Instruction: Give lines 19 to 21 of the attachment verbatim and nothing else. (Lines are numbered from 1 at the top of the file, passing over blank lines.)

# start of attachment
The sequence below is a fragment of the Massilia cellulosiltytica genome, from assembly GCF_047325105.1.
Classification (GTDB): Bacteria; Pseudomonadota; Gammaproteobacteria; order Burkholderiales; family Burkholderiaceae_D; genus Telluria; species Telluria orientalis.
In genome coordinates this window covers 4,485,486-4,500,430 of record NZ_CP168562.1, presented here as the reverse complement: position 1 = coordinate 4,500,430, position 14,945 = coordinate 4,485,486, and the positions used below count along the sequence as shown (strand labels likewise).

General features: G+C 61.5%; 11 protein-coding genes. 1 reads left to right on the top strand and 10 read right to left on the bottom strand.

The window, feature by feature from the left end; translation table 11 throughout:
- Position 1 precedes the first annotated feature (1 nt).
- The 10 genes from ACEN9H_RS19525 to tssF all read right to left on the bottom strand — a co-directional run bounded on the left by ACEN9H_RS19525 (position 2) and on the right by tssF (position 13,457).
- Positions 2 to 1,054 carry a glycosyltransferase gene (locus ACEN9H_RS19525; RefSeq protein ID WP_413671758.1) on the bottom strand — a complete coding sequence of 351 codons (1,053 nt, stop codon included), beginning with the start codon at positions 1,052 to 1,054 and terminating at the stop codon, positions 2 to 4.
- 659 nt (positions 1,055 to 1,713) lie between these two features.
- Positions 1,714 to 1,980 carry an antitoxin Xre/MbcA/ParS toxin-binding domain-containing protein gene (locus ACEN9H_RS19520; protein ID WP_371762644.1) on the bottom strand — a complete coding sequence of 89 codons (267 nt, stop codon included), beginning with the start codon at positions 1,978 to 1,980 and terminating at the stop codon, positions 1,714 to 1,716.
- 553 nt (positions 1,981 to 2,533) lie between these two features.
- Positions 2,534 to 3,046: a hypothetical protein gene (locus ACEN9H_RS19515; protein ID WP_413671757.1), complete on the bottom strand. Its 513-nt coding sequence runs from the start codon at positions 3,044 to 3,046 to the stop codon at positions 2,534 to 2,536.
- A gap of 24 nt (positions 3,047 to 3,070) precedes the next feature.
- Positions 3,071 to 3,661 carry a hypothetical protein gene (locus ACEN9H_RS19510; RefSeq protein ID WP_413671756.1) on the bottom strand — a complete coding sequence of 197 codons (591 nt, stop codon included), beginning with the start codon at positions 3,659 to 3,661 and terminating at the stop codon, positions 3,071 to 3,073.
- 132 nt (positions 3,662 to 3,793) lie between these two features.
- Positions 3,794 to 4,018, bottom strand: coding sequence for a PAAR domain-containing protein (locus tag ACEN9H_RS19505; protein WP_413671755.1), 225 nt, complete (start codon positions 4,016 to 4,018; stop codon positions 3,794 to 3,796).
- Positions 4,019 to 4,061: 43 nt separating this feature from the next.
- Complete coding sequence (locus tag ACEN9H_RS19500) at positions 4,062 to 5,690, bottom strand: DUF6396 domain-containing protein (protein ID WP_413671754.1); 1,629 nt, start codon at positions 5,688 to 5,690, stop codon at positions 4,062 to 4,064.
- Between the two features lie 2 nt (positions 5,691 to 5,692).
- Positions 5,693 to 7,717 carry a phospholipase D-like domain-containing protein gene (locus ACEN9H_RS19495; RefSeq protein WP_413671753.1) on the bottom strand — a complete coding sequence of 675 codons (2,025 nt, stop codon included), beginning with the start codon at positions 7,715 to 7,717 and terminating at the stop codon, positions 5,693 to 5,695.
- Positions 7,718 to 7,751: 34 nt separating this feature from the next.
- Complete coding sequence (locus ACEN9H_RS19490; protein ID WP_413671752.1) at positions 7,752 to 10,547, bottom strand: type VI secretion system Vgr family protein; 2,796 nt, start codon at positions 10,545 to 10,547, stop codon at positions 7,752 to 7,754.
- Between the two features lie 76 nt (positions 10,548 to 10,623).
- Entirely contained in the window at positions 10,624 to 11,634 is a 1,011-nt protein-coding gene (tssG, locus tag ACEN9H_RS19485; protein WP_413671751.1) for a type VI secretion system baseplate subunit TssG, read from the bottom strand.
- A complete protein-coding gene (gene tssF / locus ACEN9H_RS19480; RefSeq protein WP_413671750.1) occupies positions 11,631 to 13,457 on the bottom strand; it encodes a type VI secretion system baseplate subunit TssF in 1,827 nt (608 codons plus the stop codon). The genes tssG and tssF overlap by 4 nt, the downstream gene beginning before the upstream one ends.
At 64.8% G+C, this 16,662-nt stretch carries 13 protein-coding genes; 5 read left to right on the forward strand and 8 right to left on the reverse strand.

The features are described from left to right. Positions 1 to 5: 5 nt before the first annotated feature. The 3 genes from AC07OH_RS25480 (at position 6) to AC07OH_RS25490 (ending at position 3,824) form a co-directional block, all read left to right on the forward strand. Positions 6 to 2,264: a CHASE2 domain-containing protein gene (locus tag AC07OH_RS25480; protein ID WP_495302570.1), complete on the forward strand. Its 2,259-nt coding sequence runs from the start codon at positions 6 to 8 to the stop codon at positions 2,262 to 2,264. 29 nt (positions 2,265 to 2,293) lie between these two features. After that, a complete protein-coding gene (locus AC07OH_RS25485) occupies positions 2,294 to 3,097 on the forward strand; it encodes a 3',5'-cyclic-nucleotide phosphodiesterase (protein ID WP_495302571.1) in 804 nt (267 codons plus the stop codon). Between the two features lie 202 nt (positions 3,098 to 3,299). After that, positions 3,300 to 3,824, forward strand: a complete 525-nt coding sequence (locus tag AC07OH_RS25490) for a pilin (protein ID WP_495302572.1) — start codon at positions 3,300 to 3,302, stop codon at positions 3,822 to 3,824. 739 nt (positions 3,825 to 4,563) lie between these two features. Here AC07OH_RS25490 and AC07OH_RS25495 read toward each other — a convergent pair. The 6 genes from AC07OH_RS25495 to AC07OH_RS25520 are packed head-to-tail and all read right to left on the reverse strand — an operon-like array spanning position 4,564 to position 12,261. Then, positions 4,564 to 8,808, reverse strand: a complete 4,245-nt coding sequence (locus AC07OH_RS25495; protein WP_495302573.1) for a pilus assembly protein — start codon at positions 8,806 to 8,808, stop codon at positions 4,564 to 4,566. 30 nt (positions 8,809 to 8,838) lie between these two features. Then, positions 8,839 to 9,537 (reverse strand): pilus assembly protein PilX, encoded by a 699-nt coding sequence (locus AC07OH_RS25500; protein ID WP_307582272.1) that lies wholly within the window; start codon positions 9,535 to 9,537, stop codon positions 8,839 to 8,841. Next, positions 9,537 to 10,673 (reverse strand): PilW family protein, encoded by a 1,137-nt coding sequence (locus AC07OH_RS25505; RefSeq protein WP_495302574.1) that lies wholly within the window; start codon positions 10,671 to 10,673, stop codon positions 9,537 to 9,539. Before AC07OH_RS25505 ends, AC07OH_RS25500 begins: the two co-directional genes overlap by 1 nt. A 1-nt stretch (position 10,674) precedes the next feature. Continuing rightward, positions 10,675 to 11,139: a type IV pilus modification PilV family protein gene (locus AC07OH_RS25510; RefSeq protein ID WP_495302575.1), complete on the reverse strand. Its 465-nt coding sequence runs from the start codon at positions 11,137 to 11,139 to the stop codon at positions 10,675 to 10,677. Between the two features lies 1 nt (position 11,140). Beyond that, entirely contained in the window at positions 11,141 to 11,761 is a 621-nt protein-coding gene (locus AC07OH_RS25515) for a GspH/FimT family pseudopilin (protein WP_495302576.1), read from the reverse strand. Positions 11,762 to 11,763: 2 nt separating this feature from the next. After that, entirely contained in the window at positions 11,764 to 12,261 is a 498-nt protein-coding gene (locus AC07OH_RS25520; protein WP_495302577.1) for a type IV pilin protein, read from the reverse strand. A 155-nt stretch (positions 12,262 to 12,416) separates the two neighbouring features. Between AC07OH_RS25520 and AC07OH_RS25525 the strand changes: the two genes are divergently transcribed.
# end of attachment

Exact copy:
- Between the two features lie 2 nt (positions 5,691 to 5,692).
- Positions 5,693 to 7,717 carry a phospholipase D-like domain-containing protein gene (locus ACEN9H_RS19495; RefSeq protein WP_413671753.1) on the bottom strand — a complete coding sequence of 675 codons (2,025 nt, stop codon included), beginning with the start codon at positions 7,715 to 7,717 and terminating at the stop codon, positions 5,693 to 5,695.
- Positions 7,718 to 7,751: 34 nt separating this feature from the next.